The most frequently actively used applications are making phone calls and sending text messages, with six out of ten students doing so on a typical day (65% and 62%, respectively). Practically all respondents have ever done either of those two activities in their lives (99% calls and 97% SMS). As shown in Table 8, boys were found to be more active in making phone calls and sending messages than girls: While 75 percent of male respondents sent SMS on the previous day, only 56 percent of girls did so. There is also a pronounced difference between both genders, whereby 68 percent of boys and 58 percent of girls made call on the previous day.
By contrast, there is a 12 point difference in favor of girls for sending “please call me” messages on the previous day; 53 percent of the entire sample did so on the previous day. One-in-three respondents have given a missed call to other people on the previous day.
Both making calls and sending text messages represent costly activities that require airtime. The clear dominance of male respondents could lead us to the conclusion that they are the unequal cost-bearers of relationship or friendship communication, with girls expecting boys to pay for these expenses (although on average girls spend slightly more money on phone credit than boys, as the previous section has shown). This speculation is fueled further by girls’ majority in sending more “please call me” messages than boys. But this explanation falls short of other factors. Males in this age group might also be allowed by their parents to be more outgoing than girls, thus leading to an increased need for communication for parties and other events. Both trends are probably leading to this gender gap simultaneously, but the exact reasons need to be addressed in further research.
|Personal Communication Variables||ever||yesterday|
|Count||all %||female %||
|Count||all %||female %||male %||difference m-f|
|send a text message||65||98.5%||97.2%||100.0%||43||65.2%||55.6%||75.0%||19.4%|
|make a phone call||64||97.0%||94.4%||100.0%||41||62.1%||58.3%||67.9%||9.6%|
|please call me||58||90.6%||94.1%||85.7%||35||53.0%||58.3%||46.4%||-11.9%|
|give a missed call to other people||53||86.9%||90.9%||81.5%||21||31.8%||33.3%||32.1%||-1.2%|
|(aggregate) any personal communication||66||100.0%||100.0%||100.0%||60||90.9%||86.0%||96.4%||10.4%|
|n=66, male n=28, female n=36||Table 8|
Over the past years, the importance of cell phone features other than communication has been rising with extreme speed. Almost all new phones produced today provide the ability to play music, take pictures or record videos, and play games. Concurrently, several mobile phone manufacturers have developed special handsets in recent years that decidedly omitted these features in order to provide more affordable handsets to the poorer masses in developing countries. As we have shown earlier in the previous section on usage macro factors, 12 percent of respondents own two of the most prominent representatives of these no-frills kinds of phones (Nokia’s 1100 and 1600).
However, a sizable majority of respondents have used each of the five “entertainment” features in the past. 92 percent have ever played a game on a cell phone while 53 percent do so on a typical day. 83 percent within our sample have ever taken a picture on a cell phone while on a typical day this is done by 56 percent of respondents. Playing music and recording videos have been done on the previous day by 44 percent and 47 percent, respectively.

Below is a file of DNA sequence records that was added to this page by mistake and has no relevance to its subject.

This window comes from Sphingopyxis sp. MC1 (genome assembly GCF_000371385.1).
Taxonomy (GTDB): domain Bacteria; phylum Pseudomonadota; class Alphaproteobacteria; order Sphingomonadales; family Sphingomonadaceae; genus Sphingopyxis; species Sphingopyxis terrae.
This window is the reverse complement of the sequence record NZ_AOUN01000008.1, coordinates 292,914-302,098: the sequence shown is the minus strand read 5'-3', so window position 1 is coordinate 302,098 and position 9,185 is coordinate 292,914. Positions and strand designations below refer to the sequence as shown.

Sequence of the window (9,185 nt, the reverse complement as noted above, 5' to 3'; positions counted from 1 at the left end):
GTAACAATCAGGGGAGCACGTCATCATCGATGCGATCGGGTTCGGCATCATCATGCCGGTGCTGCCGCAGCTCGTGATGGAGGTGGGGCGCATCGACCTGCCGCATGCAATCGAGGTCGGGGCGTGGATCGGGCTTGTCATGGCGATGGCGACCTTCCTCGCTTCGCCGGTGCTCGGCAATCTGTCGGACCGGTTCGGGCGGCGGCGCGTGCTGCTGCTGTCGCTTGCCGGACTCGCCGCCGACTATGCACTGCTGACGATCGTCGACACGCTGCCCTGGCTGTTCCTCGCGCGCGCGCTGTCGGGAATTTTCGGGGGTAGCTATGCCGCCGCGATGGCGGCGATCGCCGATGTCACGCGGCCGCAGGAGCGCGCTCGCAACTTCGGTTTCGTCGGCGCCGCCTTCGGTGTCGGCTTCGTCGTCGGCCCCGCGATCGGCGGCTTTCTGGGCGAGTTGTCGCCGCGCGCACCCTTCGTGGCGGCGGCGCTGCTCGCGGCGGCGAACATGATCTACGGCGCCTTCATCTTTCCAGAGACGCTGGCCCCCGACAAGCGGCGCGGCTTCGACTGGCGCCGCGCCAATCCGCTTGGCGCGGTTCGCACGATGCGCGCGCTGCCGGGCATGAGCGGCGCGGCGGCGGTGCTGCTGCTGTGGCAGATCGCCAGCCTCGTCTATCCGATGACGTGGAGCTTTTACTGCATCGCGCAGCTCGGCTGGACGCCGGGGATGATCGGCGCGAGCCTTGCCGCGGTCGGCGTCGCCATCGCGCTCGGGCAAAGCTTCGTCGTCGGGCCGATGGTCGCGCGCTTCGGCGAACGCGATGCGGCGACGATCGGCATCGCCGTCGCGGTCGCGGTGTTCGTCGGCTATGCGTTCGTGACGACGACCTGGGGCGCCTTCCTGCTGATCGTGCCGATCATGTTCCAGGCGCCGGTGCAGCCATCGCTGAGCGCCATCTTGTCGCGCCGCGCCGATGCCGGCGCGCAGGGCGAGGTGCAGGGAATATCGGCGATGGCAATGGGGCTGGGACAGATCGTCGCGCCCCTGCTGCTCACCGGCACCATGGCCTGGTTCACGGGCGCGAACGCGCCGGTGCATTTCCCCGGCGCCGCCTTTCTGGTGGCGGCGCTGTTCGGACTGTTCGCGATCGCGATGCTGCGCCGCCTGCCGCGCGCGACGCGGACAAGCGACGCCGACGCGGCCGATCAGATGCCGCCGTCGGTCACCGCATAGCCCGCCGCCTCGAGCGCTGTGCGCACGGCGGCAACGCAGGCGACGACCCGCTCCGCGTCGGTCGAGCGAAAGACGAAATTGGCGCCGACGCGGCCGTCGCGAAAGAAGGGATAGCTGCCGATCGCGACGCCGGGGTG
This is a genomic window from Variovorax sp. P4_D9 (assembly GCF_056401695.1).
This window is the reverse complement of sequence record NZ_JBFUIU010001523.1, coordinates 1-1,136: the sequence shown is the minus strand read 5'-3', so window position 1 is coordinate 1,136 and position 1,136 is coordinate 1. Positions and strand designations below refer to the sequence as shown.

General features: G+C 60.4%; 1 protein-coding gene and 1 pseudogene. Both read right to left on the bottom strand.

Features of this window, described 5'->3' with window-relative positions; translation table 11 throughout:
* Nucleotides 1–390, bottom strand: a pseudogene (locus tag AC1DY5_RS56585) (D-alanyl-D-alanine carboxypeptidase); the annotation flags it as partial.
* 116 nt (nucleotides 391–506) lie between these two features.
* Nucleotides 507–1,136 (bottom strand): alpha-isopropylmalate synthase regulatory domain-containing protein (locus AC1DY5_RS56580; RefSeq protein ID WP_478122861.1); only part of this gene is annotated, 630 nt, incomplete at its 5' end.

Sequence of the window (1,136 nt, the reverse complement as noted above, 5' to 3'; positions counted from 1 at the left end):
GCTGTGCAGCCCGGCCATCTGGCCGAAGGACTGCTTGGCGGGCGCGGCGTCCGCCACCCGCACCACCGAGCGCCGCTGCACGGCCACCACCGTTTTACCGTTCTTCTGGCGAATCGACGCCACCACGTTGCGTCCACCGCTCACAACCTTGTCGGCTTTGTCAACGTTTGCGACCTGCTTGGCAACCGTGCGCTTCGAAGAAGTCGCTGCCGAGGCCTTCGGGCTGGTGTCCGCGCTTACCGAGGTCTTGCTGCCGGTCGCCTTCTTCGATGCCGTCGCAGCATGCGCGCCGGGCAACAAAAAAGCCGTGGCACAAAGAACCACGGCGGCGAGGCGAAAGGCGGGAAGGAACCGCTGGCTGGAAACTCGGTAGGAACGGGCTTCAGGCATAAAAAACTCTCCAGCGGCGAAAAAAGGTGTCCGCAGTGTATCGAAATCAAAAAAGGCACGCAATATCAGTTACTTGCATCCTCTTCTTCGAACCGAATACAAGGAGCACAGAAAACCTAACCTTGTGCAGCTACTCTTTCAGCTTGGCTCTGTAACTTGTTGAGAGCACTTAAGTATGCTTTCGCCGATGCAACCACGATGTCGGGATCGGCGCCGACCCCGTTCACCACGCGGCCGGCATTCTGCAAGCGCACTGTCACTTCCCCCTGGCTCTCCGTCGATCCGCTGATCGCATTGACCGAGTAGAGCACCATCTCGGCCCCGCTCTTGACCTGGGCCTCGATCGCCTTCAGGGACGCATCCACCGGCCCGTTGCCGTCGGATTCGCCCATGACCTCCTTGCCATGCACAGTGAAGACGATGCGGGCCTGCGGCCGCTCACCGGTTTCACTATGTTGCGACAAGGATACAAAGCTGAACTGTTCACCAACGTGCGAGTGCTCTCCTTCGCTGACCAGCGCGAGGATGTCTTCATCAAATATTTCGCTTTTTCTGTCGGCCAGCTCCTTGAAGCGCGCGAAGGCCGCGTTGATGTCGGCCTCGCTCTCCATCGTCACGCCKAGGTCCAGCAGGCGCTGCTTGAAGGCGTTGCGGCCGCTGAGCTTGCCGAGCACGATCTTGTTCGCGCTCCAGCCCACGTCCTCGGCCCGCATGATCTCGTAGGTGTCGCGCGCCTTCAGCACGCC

Here again, we find startling differences along gender lines. Video recording and picture taking are predominantly male areas, with 18 and 21 percentage point leads by male respondents. Taking pictures was by far the most used application by boys with 68 percent doing so on a typical day. By contrast, game playing was found to be more popular among girls: 100 percent of girls have ever played a game in the past, and 61 percent do so on a typical day, making games the most used application by girls, closely followed by phone calls.
|Count||all %||female %||male %||difference m-f||Count||all %||female %||male %||difference m-f|
|take a picture||55||83.3%||77.8%||92.9%||15.1%||37||56.1%||47.2%||67.9%||20.7%|
|record a video||50||75.8%||72.2%||82.1%||9.9%||31||47.0%||38.9%||57.1%||18.2%|
|n=66, male n=28, female n=36||Table 9|
Why cell phone games are more popular among girls, and why boys prefer to take photos and videos on a cell phone – we will need more qualitative research to address these questions. It remains to be seen, however, if these findings will be upheld in the follow up survey research as the sample grows.
For some time, instant messaging (IM) has been a rising phenomenon in South Africa. MXit, the client with the largest media attention, has also been the subject of some scholarly work (Bosch, 2008; Butgereit, 2007). However, recently other instant messenger clients have emerged, some originating from the respective network operators. Although different clients require different technologies, all require cell phones that are able to access the Internet, thereby eliminating many low-range and older phones.
However, all IM clients combined, eight-in-ten respondents (80%) have used at least one in the past, while half of all respondents (47%) do so on a typical day. Instant messaging was found to be a predominantly male activity. 93 percent of boys have ever used an IM client, while 72 percent of girls did so. The difference is even more pronounced in a 43 point lead in IM clients used on the previous day: 71 percent of boys did so, compared with only 28 percent of girls. Male respondents were also leading in every single IM client, with the largest margins pronounced in typical-day-usage for the largest clients, noknok and MXit.